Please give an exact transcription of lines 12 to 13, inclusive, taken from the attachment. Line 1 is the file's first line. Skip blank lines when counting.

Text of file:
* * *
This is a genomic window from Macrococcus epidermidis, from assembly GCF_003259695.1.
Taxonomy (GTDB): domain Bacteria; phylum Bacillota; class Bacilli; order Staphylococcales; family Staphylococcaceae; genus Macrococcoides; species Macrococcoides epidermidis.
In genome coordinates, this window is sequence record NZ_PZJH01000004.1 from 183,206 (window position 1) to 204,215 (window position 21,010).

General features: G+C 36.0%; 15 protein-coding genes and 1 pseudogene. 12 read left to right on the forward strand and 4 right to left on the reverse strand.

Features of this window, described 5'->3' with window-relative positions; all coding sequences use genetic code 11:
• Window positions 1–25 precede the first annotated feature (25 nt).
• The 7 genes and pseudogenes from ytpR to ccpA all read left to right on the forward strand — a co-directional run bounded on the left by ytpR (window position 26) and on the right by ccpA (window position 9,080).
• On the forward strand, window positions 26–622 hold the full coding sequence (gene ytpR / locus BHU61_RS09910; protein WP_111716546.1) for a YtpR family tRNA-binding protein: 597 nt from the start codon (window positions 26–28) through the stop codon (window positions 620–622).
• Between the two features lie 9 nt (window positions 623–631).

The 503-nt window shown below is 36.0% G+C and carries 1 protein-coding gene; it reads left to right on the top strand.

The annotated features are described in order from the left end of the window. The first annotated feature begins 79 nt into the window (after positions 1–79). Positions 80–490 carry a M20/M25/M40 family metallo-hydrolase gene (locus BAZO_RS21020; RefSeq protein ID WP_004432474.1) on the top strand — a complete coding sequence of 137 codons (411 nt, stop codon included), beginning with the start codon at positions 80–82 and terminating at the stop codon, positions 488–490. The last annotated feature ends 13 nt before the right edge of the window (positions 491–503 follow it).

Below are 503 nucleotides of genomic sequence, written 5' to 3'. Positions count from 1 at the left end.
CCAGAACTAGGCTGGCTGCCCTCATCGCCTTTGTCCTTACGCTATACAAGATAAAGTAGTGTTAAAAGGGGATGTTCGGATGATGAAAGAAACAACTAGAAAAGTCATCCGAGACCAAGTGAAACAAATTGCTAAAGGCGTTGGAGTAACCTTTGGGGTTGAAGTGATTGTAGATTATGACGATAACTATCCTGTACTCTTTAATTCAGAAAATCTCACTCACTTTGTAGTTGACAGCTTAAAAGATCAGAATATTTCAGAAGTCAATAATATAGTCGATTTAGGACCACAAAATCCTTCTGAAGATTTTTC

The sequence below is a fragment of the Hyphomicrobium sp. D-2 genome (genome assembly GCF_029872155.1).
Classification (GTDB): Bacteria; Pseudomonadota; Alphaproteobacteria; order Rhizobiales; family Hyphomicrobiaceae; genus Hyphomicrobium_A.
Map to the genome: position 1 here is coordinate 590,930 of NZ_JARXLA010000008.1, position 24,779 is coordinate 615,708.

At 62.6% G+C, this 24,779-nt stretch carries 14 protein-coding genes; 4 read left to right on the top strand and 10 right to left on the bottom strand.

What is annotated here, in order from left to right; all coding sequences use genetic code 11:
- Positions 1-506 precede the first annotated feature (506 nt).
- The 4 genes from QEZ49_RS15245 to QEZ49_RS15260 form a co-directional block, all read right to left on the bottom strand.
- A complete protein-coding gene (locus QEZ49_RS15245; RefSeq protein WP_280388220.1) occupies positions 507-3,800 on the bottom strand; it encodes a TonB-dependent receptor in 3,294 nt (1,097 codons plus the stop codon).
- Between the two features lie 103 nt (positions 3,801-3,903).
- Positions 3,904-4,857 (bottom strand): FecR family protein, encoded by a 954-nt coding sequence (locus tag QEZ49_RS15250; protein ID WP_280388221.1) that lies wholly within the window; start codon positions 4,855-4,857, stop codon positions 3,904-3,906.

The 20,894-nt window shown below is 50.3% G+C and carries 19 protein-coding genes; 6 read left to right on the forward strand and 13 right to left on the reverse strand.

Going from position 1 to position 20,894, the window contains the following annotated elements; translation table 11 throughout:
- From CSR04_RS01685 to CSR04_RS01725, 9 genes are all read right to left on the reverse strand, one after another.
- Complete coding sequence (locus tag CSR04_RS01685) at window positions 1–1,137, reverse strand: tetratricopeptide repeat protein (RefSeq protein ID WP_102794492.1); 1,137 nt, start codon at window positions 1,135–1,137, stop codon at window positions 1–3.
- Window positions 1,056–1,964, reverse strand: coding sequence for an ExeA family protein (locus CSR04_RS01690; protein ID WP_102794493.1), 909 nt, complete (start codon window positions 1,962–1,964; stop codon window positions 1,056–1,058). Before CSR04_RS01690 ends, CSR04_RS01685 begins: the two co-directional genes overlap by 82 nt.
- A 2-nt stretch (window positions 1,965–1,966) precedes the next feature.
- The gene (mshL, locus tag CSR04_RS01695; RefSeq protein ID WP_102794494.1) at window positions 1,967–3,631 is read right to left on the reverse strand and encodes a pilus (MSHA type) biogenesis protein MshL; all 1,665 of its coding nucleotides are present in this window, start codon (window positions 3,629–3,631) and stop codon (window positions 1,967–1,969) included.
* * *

Below are 503 nucleotides of genomic sequence, written 5' to 3'. Positions count from 1 at the left end.
CCAGAACTAGGCTGGCTGCCCTCATCGCCTTTGTCCTTACGCTATACAAGATAAAGTAGTGTTAAAAGGGGATGTTCGGATGATGAAAGAAACAACTAGAAAAGTCATCCGAGACCAAGTGAAACAAATTGCTAAAGGCGTTGGAGTAACCTTTGGGGTTGAAGTGATTGTAGATTATGACGATAACTATCCTGTACTCTTTAATTCAGAAAATCTCACTCACTTTGTAGTTGACAGCTTAAAAGATCAGAATATTTCAGAAGTCAATAATATAGTCGATTTAGGACCACAAAATCCTTCTGAAGATTTTTC